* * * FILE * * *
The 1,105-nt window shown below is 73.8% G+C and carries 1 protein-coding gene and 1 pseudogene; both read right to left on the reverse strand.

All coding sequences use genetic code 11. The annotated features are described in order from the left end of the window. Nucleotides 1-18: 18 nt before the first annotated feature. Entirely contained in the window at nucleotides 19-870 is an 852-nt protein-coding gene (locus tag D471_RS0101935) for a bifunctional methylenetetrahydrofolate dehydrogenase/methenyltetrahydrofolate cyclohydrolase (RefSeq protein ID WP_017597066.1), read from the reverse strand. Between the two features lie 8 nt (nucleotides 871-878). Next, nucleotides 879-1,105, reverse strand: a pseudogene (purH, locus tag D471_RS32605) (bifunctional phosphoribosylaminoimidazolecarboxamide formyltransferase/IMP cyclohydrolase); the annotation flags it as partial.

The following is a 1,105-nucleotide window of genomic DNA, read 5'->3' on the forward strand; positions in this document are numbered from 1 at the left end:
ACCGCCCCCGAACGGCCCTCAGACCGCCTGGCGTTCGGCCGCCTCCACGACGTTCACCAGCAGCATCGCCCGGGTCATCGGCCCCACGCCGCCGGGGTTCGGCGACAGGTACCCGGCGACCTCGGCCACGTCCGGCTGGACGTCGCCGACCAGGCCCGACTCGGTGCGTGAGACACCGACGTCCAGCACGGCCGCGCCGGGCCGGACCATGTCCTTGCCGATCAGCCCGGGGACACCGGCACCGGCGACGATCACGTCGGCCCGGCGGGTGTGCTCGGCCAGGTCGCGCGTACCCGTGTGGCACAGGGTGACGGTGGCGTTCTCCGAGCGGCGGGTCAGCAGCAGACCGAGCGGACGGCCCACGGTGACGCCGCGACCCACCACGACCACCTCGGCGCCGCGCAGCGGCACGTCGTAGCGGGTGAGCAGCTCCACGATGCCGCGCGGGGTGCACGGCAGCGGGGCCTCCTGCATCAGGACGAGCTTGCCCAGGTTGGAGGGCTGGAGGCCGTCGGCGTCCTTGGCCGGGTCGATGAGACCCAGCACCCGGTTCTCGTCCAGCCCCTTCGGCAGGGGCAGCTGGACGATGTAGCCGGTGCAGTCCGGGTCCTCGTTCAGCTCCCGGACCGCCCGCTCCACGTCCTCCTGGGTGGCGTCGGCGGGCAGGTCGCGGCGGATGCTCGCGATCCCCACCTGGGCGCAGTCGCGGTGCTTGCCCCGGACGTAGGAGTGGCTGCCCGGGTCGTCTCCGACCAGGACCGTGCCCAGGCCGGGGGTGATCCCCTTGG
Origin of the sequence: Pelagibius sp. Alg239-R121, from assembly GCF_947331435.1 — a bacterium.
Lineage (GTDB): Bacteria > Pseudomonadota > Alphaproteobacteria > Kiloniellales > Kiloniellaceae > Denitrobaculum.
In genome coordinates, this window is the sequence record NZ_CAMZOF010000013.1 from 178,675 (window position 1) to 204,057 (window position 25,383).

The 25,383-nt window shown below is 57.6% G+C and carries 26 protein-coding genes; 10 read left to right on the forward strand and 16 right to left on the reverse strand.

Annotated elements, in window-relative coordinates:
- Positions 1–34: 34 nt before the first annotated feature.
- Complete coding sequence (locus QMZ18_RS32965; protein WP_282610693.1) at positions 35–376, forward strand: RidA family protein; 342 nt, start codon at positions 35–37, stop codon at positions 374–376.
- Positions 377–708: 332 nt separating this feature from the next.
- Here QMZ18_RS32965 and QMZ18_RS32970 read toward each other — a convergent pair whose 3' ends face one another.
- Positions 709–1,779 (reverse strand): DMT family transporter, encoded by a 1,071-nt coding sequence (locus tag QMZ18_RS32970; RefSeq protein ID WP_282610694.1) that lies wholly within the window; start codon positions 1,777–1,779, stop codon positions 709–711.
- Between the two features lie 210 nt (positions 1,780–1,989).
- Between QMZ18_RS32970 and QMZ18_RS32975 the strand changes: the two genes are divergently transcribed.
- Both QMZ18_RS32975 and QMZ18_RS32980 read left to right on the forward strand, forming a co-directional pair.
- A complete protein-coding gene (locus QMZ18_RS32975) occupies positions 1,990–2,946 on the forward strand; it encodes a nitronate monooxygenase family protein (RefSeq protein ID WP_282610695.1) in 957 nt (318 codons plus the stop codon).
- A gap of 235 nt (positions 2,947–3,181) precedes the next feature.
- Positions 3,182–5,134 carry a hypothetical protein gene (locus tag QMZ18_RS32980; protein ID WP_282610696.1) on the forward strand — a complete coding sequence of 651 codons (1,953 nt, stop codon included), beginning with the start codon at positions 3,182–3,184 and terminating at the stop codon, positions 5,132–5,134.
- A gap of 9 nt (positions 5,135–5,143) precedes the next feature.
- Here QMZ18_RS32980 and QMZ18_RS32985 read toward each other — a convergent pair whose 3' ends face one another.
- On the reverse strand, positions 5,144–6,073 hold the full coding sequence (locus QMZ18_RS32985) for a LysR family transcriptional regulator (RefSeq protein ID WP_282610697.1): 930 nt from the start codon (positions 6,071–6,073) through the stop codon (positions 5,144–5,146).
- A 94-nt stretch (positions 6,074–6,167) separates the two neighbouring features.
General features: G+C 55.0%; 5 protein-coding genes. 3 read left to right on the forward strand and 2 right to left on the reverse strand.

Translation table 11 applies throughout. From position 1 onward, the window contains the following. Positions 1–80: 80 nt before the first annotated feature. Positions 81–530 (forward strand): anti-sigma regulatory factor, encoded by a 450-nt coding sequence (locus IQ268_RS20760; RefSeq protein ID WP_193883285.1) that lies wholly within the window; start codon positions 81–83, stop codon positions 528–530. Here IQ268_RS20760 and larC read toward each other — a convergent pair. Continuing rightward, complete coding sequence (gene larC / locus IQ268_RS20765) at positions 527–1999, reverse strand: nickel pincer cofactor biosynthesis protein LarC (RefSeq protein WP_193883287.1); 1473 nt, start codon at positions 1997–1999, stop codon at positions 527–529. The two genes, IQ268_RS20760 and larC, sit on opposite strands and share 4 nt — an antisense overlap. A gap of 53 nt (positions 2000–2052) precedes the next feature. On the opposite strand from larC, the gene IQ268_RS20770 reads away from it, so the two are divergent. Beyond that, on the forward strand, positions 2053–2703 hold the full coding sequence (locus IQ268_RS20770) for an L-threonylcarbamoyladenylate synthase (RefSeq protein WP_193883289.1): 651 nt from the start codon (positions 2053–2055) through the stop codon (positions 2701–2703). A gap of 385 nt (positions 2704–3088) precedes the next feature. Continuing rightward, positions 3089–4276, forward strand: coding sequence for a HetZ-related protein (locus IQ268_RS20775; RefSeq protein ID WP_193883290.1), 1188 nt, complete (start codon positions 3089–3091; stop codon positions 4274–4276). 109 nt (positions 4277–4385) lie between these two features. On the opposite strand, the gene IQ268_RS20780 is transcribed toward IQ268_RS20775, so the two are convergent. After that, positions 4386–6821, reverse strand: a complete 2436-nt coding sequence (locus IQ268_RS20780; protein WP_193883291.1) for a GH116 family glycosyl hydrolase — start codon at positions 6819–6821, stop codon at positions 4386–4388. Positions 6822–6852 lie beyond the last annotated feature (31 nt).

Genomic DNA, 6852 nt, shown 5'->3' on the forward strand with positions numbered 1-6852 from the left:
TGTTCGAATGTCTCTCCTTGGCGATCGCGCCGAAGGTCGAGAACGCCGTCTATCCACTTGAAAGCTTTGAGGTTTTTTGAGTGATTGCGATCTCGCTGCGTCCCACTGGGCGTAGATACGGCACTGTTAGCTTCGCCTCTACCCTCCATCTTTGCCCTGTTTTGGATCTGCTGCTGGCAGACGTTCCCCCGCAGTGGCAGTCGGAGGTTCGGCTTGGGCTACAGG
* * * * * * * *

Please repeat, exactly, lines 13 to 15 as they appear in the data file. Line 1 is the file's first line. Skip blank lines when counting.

- Here QMZ18_RS32965 and QMZ18_RS32970 read toward each other — a convergent pair whose 3' ends face one another.
- Positions 709–1,779 (reverse strand): DMT family transporter, encoded by a 1,071-nt coding sequence (locus tag QMZ18_RS32970; RefSeq protein ID WP_282610694.1) that lies wholly within the window; start codon positions 1,777–1,779, stop codon positions 709–711.
- Between the two features lie 210 nt (positions 1,780–1,989).